California regulators to host public forum on fracking


This article was originally on a blog post platform and may be missing photos, graphics or links. See About archive blog posts.

California oil regulators will hold their final public meeting on hydraulic fracturing in Sacramento on Wednesday, capping a months-long series of workshops aimed at shaping rules for the controversial method of oil extraction.

The meeting is set for 7 to 9 p.m. at the headquarters of the California Environmental Protection Agency, 1001 I St.


Nearly a dozen environmental and consumer groups plan to rally outside the building to call for a moratorium on fracking, which involves injecting chemical-laced water and sand deep into the ground to tap oil.

Environmentalists and community activists have raised concerns about potential environmental and public health hazards, including contaminated drinking water. Representatives from the energy industry have said that hydraulic fracturing is safe and that oil companies have used the technology in California for decades without incident.

Much of the anxiety stems from the fact that, unlike other oil-producing states, California does not require oil companies to disclose where they use the procedure or what chemicals they inject into the ground.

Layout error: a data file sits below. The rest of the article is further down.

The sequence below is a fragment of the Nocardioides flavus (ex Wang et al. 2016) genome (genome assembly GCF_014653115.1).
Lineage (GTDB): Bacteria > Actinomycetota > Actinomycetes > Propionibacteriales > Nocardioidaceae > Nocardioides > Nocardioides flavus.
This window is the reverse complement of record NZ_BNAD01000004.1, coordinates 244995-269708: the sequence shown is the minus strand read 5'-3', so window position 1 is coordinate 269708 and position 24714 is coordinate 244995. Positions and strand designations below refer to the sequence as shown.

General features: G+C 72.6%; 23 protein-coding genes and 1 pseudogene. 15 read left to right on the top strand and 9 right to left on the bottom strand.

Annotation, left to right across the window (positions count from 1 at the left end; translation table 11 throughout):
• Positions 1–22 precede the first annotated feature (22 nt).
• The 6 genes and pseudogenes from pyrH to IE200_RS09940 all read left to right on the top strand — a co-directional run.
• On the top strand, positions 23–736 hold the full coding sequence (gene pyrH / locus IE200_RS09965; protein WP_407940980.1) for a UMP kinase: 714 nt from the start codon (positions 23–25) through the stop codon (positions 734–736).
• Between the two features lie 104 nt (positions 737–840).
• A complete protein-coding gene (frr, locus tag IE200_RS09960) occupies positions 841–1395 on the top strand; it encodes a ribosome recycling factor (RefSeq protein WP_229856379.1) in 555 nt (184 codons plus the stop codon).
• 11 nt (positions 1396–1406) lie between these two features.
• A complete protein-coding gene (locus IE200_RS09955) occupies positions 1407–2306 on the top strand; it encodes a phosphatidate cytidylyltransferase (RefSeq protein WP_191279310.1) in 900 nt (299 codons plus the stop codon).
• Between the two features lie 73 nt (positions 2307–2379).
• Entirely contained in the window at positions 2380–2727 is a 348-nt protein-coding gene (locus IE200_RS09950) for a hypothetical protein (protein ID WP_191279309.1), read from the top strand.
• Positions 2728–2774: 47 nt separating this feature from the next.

Assemblyman Bob Wieckowski (D-Fremont) has introduced legislation that would make such disclosure mandatory; Assemblywoman Betsy Butler (D-Marina del Rey) is pushing a bill that would ban fracking in California until regulators write rules governing the procedure.

For their part, regulators have conceded the need to collect more information on hydraulic fracturing. They have pledged to begin drafting regulations later this year, using the input from the series of seven public workshops.

California Senate rejects ‘fracking’ legislation


Protesters head to Culver City meeting to decry fracking

State officials ask energy firms to disclose ‘fracking’ sites

-- Michael J. Mishak in Sacramento